Skip to content

Cop's Encounter With Massive Alligator Turns Out to Be a Prank

It wasn't real.

A Florida police officer was in for less than he bargained for when he discovered what looked like a huge alligator sleeping on a Gulf Coast beach. The officer posed a photo from Treasure Island on May 11, showing him getting no response from tapping the massive reptile on the tail. That's because it wasn't real—the gator turned out to be a carefully crafted prank. 

Gator Seemed to Be Asleep

Treasure Island Police Department/Facebook

"Look at the size of that gator one of our officers tried rounding up on Treasure Island Beach last night!" the Treasure Island Police Department posted on Facebook. "OK, it wasn't a real gator, it was just a crafty crafted sand sculpture." The officer, who wasn't publicly identified, discovered the very lifelike sculpture while patrolling Treasure Island, which is about 28 miles southwest of Tampa. Approximately twice his size, it seemed to be sleeping on the beach. 

Sculpture Flattened to Protect Turtles


Once the officer discovered the sleeping gator was just sand, he flattened it to prevent freaking out any humans and to protect wildlife. May is sea turtle nesting season in Florida, and sand sculptures are among the obstructions that can prevent turtles from digging their nests.  "We love the talented people creating works of art in the sand, but with it being turtle nesting season, remember to flatten sandcastles/sculptures before you leave. The sea turtles will thank you," the police wrote.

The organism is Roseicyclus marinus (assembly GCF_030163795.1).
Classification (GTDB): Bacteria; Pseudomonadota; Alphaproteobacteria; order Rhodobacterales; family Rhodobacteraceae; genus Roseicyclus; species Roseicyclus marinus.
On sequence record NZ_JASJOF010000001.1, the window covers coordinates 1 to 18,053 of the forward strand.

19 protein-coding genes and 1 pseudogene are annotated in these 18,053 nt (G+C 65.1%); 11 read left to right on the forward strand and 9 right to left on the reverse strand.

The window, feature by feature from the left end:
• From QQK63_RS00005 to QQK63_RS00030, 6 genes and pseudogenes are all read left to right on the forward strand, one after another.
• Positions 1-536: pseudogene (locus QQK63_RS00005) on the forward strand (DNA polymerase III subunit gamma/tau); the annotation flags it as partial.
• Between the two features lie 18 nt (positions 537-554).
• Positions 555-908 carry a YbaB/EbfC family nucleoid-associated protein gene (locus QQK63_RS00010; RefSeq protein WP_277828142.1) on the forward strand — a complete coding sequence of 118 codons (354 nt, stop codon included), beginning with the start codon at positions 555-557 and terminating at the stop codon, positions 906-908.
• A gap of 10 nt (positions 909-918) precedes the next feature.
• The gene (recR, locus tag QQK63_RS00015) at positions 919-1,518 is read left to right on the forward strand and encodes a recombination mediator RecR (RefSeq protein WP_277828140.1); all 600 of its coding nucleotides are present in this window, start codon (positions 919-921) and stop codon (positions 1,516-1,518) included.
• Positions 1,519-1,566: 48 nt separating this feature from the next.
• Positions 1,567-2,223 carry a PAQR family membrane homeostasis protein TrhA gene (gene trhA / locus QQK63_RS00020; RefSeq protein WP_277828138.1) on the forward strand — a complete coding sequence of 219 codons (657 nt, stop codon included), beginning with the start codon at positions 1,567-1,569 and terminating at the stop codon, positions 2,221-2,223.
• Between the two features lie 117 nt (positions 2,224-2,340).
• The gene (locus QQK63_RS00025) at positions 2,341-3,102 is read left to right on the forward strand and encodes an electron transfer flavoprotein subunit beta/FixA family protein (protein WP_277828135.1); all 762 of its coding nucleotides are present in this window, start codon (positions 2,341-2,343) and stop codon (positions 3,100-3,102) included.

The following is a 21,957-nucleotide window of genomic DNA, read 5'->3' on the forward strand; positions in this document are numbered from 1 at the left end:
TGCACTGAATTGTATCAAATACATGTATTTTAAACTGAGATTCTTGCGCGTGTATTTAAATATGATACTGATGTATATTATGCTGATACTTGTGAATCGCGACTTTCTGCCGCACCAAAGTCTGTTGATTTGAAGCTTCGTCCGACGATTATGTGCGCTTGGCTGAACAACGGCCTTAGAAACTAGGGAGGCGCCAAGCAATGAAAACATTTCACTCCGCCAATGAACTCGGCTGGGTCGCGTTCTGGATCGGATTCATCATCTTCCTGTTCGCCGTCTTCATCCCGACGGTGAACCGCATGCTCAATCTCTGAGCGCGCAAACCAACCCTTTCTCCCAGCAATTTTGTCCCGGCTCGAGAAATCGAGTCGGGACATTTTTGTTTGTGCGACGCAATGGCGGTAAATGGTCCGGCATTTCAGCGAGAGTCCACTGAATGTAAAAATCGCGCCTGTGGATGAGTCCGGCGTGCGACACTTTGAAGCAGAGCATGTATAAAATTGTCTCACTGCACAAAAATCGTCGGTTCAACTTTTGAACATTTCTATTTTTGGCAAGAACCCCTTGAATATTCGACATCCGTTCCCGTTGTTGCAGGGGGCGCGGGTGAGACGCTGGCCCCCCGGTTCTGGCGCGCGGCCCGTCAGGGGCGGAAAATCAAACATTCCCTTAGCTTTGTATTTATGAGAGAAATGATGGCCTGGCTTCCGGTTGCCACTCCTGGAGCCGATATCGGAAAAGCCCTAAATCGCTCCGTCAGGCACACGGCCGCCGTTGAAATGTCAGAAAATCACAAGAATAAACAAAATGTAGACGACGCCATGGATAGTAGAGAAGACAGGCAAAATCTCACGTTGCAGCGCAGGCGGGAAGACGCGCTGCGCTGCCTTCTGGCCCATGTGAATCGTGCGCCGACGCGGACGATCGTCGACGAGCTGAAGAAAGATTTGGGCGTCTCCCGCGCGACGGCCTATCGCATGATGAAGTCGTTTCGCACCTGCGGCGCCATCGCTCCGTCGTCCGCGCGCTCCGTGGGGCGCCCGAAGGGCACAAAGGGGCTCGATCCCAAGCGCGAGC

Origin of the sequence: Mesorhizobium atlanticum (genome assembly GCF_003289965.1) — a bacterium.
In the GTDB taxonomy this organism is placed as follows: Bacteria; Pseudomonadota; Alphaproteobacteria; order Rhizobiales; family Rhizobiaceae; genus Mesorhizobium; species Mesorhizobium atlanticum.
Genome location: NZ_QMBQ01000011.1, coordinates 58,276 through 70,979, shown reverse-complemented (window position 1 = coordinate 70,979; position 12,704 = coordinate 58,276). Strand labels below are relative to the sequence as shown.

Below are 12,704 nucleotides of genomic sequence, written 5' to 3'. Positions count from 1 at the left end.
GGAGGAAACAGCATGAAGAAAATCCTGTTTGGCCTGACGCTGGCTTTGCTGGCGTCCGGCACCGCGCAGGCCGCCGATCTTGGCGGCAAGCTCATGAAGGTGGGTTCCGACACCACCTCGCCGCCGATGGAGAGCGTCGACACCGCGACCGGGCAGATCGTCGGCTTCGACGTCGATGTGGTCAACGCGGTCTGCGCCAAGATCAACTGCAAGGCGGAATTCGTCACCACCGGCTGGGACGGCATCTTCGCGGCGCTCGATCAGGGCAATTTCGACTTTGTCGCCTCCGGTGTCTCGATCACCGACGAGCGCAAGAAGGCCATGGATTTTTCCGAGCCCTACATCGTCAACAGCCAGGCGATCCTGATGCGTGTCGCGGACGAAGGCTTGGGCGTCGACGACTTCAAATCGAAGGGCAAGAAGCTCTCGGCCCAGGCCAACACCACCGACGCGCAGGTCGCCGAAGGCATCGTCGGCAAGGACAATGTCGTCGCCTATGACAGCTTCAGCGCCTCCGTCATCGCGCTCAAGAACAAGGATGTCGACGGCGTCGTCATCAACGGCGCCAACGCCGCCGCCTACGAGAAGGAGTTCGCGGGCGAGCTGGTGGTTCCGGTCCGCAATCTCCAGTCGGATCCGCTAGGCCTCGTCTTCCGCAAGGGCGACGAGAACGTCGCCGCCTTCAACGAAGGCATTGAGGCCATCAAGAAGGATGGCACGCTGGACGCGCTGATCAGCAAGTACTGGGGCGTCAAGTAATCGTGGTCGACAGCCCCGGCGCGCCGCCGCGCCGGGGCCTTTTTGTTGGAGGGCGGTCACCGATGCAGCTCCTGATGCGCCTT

Commenters Respond: "My Breath Left My Body!"

Close-up of woman using smartphone sending emojis.

The post has attracted more than 1,200 reactions, with commenters remarking on the lifelike nature of the work and praising the officer's concern for wildlife.  "Oh my Gosh, for a second there, my breath left my body!" one commenter wrote on the Facebook post.  "Beautiful sand sculpture and thank you for caring about our nesting turtles," one woman wrote. "They have it hard enough without the human barriers blocking them."  One commenter said the sculptor is known in the community. "The mystery artist was back at it again. Makes ya wonder who is this person," she wrote.  "Seeing more and more of them and they're not so little it's really kind of scary especially if you have little kids or animals," another commenter said.

Real 12-Foot Alligator Attacks Dog

American Alligator Swimming in Everglades with colorful reflection in water
Shutterstock / Mark_Kostich

A central Florida couple encountered a very different alligator story this week, when a 12-foot gator attacked their dog when they were out for a walk. A man and woman were walking their pet along the Little Econlockhatchee River when an alligator rushed out of the water and snatched the dog.  The man jumped on top of the huge reptile and pried its jaws open, freeing the pup, WFTV reported. The alligator may have been aggressive because mating season is underway. Florida wildlife officials are warning pet owners not to walk their animals near any bodies of water this time of year, especially at dawn or dusk.

Trapper: "We Stay Kind of Busy"


Alligator trapper Jerry Flynn told WSVN that the Florida river seemed to have more than its share of large alligators. His nephew trapped the alligator that attacked the couple's dog.  "It seems like the Econ does hold a lot of alligators," Flynn told the station. "A lot of them are in the neighborhoods and when the retention ponds get low or hot, then they tend to go back into the Econ. So we stay kind of busy."


Filed Under